The six surviving members of the band, including Roz, were honored by the Smithsonian on March 29 and 30. In the interview with Linda Rapka, Roz said, "We were never accepted by male musicians...We were so good, and we knew we were good, but nobody else knew it until half of us were dead. That's the sad part of it all. Nobody got any recognition outside of the black community. All these years, I've never met a white person who knew what I was talking about. But I will go into a black community and find grandmothers who had heard us." The Sweethearts folded in 1949. Now they are honored with a permanent place at the Smithsonian's American History Museum. For more information at the Sweethearts of Rhythm at the Smithsonian visit http://www.si.edu/ and on National Public Radio at http://www.npr.org/. Congratulations Roz and thanks to Linda Rapka for the "Membership Spotlight" article.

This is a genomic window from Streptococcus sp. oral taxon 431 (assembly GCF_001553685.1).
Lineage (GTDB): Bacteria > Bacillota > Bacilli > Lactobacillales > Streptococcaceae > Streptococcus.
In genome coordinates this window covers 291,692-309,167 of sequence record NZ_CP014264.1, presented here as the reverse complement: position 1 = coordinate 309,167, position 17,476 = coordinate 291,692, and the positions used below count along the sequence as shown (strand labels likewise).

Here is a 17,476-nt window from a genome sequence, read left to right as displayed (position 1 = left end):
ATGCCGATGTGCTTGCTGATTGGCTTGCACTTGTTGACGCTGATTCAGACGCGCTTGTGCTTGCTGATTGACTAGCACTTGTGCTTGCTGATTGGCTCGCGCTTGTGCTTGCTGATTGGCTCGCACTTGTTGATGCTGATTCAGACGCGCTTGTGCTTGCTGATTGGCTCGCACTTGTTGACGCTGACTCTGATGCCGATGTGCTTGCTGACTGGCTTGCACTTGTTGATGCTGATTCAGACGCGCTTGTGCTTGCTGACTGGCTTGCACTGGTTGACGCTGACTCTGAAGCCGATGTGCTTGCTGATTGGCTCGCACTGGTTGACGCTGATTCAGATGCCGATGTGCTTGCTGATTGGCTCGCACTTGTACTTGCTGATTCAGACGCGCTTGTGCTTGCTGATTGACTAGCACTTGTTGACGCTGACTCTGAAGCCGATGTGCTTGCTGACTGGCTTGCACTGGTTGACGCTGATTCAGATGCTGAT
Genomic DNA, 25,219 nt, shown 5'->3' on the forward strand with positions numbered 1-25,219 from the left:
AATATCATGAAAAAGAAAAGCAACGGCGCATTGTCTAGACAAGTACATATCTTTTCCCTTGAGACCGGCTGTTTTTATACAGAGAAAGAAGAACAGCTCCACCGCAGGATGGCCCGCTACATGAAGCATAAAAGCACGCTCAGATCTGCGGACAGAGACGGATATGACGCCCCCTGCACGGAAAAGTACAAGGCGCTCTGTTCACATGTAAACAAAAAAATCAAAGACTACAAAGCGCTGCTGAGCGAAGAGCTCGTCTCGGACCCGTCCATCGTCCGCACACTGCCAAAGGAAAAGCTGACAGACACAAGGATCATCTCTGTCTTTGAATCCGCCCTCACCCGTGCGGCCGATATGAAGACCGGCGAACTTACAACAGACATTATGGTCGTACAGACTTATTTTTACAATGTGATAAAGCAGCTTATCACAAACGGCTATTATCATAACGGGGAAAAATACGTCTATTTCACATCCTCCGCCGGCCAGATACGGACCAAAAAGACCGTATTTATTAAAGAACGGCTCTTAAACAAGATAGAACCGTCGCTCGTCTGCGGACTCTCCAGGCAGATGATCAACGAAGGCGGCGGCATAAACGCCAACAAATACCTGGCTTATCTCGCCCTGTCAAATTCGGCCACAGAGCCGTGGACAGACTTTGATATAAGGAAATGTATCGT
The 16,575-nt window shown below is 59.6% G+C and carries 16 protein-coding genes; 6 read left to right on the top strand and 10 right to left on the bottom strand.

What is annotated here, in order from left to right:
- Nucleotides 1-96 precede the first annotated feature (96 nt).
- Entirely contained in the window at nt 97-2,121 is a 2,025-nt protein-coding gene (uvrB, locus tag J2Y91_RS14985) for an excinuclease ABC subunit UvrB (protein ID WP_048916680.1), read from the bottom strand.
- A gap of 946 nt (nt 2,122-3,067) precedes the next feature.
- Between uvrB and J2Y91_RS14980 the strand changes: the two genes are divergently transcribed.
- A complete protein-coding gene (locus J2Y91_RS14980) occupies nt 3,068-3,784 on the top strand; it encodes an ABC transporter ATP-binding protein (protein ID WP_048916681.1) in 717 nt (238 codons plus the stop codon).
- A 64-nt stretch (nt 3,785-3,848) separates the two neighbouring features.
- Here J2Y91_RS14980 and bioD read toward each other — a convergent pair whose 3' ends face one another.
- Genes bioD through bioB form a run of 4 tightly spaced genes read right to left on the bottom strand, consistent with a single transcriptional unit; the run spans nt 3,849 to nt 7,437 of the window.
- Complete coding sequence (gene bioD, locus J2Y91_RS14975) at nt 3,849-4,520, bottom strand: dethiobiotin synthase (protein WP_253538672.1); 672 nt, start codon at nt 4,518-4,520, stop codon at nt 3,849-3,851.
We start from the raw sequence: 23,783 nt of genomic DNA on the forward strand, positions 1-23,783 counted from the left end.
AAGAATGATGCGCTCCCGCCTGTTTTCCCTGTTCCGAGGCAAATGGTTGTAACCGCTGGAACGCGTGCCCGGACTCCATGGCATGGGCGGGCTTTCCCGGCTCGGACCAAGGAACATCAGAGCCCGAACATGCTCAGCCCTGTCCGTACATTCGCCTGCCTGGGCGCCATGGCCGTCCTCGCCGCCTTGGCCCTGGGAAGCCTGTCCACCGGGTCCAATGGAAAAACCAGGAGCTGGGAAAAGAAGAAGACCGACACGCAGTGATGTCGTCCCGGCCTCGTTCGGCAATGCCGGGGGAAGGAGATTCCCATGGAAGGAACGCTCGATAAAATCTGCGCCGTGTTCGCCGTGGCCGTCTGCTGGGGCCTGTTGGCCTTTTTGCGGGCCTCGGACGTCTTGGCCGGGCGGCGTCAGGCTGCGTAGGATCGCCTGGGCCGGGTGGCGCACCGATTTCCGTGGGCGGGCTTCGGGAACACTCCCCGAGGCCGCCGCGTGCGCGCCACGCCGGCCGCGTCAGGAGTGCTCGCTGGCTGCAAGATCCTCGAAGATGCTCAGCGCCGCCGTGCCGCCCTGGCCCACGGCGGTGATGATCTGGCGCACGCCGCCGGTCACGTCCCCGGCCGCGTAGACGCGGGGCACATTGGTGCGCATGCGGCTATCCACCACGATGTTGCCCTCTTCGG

*I'm not so sure about the Sweethearts being the first mixed race all-girl band; there are plenty of earlier American girl bands with members of different racial and ethnic groups, including "mixed race" women jazz musicians who "passed as white" during "Jim Crow" days. There probably should be more research on this....However, the International Sweethearts was a great band and ground-breaking on several fronts.
Thursday, January 27, 2011